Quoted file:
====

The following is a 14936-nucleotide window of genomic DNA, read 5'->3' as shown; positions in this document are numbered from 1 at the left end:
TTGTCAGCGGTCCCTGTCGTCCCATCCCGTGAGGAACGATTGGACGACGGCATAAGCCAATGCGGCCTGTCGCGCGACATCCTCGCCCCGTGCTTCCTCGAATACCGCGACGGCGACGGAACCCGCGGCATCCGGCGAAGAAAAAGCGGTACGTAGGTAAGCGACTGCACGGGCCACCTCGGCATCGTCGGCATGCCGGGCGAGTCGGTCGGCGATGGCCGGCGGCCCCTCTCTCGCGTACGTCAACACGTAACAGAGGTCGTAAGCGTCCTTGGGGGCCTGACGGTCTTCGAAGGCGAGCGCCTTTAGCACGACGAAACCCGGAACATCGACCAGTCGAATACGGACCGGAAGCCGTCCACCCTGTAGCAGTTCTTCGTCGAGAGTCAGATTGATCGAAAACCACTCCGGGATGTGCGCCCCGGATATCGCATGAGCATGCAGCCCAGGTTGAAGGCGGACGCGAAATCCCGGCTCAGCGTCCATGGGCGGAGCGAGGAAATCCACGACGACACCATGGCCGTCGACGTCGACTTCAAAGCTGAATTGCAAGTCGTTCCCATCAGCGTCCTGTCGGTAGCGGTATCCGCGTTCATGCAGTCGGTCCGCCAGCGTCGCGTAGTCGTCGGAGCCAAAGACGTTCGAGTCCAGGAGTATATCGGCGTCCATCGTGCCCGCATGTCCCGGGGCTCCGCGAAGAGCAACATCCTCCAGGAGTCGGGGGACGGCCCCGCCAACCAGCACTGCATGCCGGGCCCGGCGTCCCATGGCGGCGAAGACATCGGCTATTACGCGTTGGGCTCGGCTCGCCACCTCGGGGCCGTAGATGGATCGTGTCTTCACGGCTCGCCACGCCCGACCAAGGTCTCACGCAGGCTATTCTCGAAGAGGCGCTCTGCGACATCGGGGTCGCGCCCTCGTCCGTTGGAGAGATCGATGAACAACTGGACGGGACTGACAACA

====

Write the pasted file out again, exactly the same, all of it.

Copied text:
The following is a 14936-nucleotide window of genomic DNA, read 5'->3' as shown; positions in this document are numbered from 1 at the left end:
TTGTCAGCGGTCCCTGTCGTCCCATCCCGTGAGGAACGATTGGACGACGGCATAAGCCAATGCGGCCTGTCGCGCGACATCCTCGCCCCGTGCTTCCTCGAATACCGCGACGGCGACGGAACCCGCGGCATCCGGCGAAGAAAAAGCGGTACGTAGGTAAGCGACTGCACGGGCCACCTCGGCATCGTCGGCATGCCGGGCGAGTCGGTCGGCGATGGCCGGCGGCCCCTCTCTCGCGTACGTCAACACGTAACAGAGGTCGTAAGCGTCCTTGGGGGCCTGACGGTCTTCGAAGGCGAGCGCCTTTAGCACGACGAAACCCGGAACATCGACCAGTCGAATACGGACCGGAAGCCGTCCACCCTGTAGCAGTTCTTCGTCGAGAGTCAGATTGATCGAAAACCACTCCGGGATGTGCGCCCCGGATATCGCATGAGCATGCAGCCCAGGTTGAAGGCGGACGCGAAATCCCGGCTCAGCGTCCATGGGCGGAGCGAGGAAATCCACGACGACACCATGGCCGTCGACGTCGACTTCAAAGCTGAATTGCAAGTCGTTCCCATCAGCGTCCTGTCGGTAGCGGTATCCGCGTTCATGCAGTCGGTCCGCCAGCGTCGCGTAGTCGTCGGAGCCAAAGACGTTCGAGTCCAGGAGTATATCGGCGTCCATCGTGCCCGCATGTCCCGGGGCTCCGCGAAGAGCAACATCCTCCAGGAGTCGGGGGACGGCCCCGCCAACCAGCACTGCATGCCGGGCCCGGCGTCCCATGGCGGCGAAGACATCGGCTATTACGCGTTGGGCTCGGCTCGCCACCTCGGGGCCGTAGATGGATCGTGTCTTCACGGCTCGCCACGCCCGACCAAGGTCTCACGCAGGCTATTCTCGAAGAGGCGCTCTGCGACATCGGGGTCGCGCCCTCGTCCGTTGGAGAGATCGATGAACAACTGGACGGGACTGACAACA